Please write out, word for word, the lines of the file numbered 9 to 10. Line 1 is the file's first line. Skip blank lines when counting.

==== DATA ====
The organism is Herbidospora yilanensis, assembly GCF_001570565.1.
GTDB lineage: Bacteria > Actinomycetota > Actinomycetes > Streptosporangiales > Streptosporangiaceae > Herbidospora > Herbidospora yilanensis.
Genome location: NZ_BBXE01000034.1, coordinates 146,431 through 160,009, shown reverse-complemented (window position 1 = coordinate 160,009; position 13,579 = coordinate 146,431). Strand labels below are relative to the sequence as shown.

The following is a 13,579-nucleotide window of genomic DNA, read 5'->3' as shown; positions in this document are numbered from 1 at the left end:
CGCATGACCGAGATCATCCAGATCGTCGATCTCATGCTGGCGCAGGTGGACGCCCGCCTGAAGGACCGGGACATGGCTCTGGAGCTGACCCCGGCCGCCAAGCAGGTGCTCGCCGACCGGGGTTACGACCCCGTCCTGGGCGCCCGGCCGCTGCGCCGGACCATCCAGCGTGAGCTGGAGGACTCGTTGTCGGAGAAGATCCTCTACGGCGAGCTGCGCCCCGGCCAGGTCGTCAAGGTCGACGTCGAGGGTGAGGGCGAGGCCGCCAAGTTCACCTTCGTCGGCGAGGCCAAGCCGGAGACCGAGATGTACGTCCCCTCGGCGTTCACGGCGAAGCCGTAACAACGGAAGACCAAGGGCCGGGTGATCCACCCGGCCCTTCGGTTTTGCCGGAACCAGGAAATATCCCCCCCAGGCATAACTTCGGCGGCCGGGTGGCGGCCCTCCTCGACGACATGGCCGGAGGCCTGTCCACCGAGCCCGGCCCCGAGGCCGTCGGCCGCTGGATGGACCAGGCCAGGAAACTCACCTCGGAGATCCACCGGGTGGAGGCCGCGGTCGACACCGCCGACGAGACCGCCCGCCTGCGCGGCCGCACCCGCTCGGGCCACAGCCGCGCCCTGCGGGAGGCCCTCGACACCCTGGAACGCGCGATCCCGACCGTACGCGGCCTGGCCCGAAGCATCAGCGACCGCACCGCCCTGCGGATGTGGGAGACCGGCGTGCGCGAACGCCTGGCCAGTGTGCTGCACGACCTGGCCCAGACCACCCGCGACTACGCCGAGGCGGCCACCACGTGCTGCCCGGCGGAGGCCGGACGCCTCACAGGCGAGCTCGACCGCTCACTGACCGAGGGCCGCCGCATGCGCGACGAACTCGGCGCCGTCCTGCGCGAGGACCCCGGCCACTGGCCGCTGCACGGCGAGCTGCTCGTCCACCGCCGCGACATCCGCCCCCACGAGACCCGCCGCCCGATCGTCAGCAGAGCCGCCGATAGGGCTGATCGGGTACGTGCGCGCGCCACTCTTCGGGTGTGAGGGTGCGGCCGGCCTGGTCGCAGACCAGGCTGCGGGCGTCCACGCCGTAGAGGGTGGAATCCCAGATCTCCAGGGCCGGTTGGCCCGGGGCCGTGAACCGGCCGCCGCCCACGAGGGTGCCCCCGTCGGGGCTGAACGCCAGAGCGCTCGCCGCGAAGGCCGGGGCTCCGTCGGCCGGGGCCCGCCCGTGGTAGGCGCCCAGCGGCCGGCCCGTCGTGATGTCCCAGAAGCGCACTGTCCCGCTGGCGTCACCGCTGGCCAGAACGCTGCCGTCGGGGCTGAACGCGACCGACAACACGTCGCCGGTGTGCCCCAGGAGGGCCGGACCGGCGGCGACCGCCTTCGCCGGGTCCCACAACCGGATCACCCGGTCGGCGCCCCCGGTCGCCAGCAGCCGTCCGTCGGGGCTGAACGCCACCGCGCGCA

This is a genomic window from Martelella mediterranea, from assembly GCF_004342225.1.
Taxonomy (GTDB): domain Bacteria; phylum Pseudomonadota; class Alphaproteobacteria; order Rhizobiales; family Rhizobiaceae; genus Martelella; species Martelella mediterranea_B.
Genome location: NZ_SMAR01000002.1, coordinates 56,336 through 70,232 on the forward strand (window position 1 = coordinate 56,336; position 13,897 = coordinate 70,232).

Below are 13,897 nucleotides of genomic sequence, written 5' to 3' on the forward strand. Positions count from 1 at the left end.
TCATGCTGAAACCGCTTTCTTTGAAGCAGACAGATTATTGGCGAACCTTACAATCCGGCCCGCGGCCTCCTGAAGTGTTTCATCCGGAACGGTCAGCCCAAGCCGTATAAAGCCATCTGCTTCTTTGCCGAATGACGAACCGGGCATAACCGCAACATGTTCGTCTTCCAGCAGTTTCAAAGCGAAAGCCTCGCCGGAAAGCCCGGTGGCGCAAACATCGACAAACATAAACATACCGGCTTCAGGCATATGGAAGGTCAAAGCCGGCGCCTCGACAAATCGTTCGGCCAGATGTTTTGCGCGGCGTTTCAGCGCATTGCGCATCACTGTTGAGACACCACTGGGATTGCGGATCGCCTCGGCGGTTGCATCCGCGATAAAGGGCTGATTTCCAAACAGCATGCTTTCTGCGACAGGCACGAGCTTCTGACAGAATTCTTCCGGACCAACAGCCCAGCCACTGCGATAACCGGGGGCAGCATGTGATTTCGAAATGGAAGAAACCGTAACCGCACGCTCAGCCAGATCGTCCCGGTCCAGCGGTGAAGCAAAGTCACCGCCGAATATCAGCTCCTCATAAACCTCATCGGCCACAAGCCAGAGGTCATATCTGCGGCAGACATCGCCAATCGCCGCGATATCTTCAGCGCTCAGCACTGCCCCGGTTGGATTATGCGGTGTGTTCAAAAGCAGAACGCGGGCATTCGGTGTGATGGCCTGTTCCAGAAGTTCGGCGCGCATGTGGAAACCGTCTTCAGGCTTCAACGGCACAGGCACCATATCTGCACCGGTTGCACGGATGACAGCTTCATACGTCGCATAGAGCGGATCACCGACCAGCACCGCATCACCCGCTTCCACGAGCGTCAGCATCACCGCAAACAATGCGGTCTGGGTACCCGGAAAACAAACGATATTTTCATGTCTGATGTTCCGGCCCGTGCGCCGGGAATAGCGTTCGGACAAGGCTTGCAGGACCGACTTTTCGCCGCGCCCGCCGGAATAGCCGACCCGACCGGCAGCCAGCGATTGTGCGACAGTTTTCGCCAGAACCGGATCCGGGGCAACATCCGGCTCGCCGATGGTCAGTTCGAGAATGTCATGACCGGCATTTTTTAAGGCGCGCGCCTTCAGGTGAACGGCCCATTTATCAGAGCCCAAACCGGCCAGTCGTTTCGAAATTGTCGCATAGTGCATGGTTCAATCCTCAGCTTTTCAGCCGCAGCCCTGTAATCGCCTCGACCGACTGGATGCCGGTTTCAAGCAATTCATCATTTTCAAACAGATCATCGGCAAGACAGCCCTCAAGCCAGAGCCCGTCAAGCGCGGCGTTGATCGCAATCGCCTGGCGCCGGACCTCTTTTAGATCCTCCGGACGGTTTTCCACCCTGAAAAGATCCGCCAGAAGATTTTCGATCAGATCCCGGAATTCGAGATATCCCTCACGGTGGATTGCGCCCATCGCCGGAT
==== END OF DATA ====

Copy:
Below are 13,897 nucleotides of genomic sequence, written 5' to 3' on the forward strand. Positions count from 1 at the left end.
TCATGCTGAAACCGCTTTCTTTGAAGCAGACAGATTATTGGCGAACCTTACAATCCGGCCCGCGGCCTCCTGAAGTGTTTCATCCGGAACGGTCAGCCCAAGCCGTATAAAGCCATCTGCTTCTTTGCCGAATGACGAACCGGGCATAACCGCAACATGTTCGTCTTCCAGCAGTTTCAAAGCGAAAGCCTCGCCGGAAAGCCCGGTGGCGCAAACATCGACAAACATAAACATACCGGCTTCAGGCATATGGAAGGTCAAAGCCGGCGCCTCGACAAATCGTTCGGCCAGATGTTTTGCGCGGCGTTTCAGCGCATTGCGCATCACTGTTGAGACACCACTGGGATTGCGGATCGCCTCGGCGGTTGCATCCGCGATAAAGGGCTGATTTCCAAACAGCATGCTTTCTGCGACAGGCACGAGCTTCTGACAGAATTCTTCCGGACCAACAGCCCAGCCACTGCGATAACCGGGGGCAGCATGTGATTTCGAAATGGAAGAAACCGTAACCGCACGCTCAGCCAGATCGTCCCGGTCCAGCGGTGAAGCAAAGTCACCGCCGAATATCAGCTCCTCATAAACCTCATCGGCCACAAGCCAGAGGTCATATCTGCGGCAGACATCGCCAATCGCCGCGATATCTTCAGCGCTCAGCACTGCCCCGGTTGGATTATGCGGTGTGTTCAAAAGCAGAACGCGGGCATTCGGTGTGATGGCCTGTTCCAGAAGTTCGGCGCGCATGTGGAAACCGTCTTCAGGCTTCAACGGCACAGGCACCATATCTGCACCGGTTGCACGGATGACAGCTTCATACGTCGCATAGAGCGGATCACCGACCAGCACCGCATCACCCGCTTCCACGAGCGTCAGCATCACCGCAAACAATGCGGTCTGGGTACCCGGAAAACAAACGATATTTTCATGTCTGATGTTCCGGCCCGTGCGCCGGGAATAGCGTTCGGACAAGGCTTGCAGGACCGACTTTTCGCCGCGCCCGCCGGAATAGCCGACCCGACCGGCAGCCAGCGATTGTGCGACAGTTTTCGCCAGAACCGGATCCGGGGCAACATCCGGCTCGCCGATGGTCAGTTCGAGAATGTCATGACCGGCATTTTTTAAGGCGCGCGCCTTCAGGTGAACGGCCCATTTATCAGAGCCCAAACCGGCCAGTCGTTTCGAAATTGTCGCATAGTGCATGGTTCAATCCTCAGCTTTTCAGCCGCAGCCCTGTAATCGCCTCGACCGACTGGATGCCGGTTTCAAGCAATTCATCATTTTCAAACAGATCATCGGCAAGACAGCCCTCAAGCCAGAGCCCGTCAAGCGCGGCGTTGATCGCAATCGCCTGGCGCCGGACCTCTTTTAGATCCTCCGGACGGTTTTCCACCCTGAAAAGATCCGCCAGAAGATTTTCGATCAGATCCCGGAATTCGAGATATCCCTCACGGTGGATTGCGCCCATCGCCGGAT